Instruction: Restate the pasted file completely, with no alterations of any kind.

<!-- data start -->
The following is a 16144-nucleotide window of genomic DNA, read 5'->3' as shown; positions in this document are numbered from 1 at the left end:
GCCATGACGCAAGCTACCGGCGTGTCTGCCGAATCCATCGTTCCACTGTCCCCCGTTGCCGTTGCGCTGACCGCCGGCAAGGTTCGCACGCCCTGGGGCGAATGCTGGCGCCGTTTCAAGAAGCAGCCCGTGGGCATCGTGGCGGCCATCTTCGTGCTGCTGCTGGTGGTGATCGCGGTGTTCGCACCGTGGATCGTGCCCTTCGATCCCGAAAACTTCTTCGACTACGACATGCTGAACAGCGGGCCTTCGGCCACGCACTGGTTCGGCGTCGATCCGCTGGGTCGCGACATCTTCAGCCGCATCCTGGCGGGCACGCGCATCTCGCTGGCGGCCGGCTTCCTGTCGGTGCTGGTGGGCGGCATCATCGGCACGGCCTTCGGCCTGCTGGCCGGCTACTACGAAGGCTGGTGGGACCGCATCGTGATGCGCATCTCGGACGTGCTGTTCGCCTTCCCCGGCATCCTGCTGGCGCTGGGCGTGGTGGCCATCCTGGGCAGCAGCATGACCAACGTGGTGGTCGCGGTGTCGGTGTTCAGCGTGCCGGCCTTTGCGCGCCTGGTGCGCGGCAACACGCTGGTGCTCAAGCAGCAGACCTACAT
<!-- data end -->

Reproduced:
The following is a 16144-nucleotide window of genomic DNA, read 5'->3' as shown; positions in this document are numbered from 1 at the left end:
GCCATGACGCAAGCTACCGGCGTGTCTGCCGAATCCATCGTTCCACTGTCCCCCGTTGCCGTTGCGCTGACCGCCGGCAAGGTTCGCACGCCCTGGGGCGAATGCTGGCGCCGTTTCAAGAAGCAGCCCGTGGGCATCGTGGCGGCCATCTTCGTGCTGCTGCTGGTGGTGATCGCGGTGTTCGCACCGTGGATCGTGCCCTTCGATCCCGAAAACTTCTTCGACTACGACATGCTGAACAGCGGGCCTTCGGCCACGCACTGGTTCGGCGTCGATCCGCTGGGTCGCGACATCTTCAGCCGCATCCTGGCGGGCACGCGCATCTCGCTGGCGGCCGGCTTCCTGTCGGTGCTGGTGGGCGGCATCATCGGCACGGCCTTCGGCCTGCTGGCCGGCTACTACGAAGGCTGGTGGGACCGCATCGTGATGCGCATCTCGGACGTGCTGTTCGCCTTCCCCGGCATCCTGCTGGCGCTGGGCGTGGTGGCCATCCTGGGCAGCAGCATGACCAACGTGGTGGTCGCGGTGTCGGTGTTCAGCGTGCCGGCCTTTGCGCGCCTGGTGCGCGGCAACACGCTGGTGCTCAAGCAGCAGACCTACAT